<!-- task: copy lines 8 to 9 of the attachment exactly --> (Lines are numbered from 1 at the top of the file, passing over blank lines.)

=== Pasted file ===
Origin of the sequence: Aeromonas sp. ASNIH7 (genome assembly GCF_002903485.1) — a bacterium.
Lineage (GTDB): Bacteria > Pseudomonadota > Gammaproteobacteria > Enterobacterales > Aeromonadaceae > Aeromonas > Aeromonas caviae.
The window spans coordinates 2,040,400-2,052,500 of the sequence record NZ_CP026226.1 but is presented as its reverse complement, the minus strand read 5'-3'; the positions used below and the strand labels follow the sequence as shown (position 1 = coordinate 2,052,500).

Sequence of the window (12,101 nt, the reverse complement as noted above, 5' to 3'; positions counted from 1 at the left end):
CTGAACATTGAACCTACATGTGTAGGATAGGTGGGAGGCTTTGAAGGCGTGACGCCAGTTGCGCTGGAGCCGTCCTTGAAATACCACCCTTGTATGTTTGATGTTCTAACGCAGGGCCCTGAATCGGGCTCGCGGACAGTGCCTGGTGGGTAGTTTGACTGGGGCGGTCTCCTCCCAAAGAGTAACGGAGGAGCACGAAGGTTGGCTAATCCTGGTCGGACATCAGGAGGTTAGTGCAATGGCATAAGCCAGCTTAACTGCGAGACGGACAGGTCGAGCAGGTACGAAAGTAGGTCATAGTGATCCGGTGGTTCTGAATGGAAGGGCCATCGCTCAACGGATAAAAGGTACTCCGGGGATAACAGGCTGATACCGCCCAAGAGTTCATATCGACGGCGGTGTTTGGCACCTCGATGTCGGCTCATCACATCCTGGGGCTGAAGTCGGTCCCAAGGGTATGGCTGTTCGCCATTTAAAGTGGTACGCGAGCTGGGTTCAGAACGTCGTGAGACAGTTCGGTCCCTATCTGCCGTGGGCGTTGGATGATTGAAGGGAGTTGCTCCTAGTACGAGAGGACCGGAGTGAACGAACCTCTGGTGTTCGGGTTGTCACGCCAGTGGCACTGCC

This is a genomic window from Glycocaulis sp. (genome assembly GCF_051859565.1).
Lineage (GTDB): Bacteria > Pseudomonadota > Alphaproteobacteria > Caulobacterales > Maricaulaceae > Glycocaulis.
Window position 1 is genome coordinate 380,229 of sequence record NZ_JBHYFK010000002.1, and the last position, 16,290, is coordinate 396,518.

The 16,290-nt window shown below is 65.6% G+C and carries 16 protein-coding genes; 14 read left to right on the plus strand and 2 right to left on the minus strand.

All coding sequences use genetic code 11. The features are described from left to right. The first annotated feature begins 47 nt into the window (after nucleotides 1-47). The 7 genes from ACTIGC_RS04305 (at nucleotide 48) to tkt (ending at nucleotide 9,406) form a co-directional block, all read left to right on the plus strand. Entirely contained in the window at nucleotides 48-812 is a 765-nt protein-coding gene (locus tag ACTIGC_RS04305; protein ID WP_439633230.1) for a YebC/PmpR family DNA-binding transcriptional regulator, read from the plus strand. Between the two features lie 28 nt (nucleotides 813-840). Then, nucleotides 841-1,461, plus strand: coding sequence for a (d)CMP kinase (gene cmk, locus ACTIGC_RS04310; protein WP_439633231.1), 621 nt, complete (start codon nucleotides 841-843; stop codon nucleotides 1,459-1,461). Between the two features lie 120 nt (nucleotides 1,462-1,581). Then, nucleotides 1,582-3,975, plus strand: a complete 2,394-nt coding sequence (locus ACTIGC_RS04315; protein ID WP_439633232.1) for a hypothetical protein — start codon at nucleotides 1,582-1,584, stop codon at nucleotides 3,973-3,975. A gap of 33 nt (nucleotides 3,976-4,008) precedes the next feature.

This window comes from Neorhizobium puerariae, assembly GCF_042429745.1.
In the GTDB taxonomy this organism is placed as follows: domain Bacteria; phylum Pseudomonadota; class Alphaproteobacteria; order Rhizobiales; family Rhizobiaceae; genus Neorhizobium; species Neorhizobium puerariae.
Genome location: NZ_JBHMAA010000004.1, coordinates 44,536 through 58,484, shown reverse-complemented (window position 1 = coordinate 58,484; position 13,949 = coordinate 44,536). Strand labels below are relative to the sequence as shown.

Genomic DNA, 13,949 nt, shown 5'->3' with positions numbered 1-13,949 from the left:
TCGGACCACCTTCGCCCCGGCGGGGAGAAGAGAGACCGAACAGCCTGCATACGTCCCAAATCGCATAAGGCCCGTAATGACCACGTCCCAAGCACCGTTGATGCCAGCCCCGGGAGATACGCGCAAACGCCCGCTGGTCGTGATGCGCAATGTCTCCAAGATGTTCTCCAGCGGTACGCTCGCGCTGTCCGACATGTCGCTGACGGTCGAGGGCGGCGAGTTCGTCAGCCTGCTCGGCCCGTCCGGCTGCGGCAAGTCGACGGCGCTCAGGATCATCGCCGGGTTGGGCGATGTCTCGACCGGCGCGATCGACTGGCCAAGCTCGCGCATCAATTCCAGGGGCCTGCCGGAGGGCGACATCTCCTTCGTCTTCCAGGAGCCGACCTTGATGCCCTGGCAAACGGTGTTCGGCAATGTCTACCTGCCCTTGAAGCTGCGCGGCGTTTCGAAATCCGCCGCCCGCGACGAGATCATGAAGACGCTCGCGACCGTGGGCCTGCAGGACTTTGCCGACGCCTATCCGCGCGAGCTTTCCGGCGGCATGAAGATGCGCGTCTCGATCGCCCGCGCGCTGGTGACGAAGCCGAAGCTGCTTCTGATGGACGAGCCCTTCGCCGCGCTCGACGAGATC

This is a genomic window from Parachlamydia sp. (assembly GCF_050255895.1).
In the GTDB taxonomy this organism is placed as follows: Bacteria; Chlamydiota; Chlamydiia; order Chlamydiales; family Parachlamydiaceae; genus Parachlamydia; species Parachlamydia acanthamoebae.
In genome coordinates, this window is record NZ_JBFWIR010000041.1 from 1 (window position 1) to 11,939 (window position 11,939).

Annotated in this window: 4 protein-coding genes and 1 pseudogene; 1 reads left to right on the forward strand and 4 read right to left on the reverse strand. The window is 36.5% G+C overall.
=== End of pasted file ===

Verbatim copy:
Window position 1 is genome coordinate 380,229 of sequence record NZ_JBHYFK010000002.1, and the last position, 16,290, is coordinate 396,518.

The 16,290-nt window shown below is 65.6% G+C and carries 16 protein-coding genes; 14 read left to right on the plus strand and 2 right to left on the minus strand.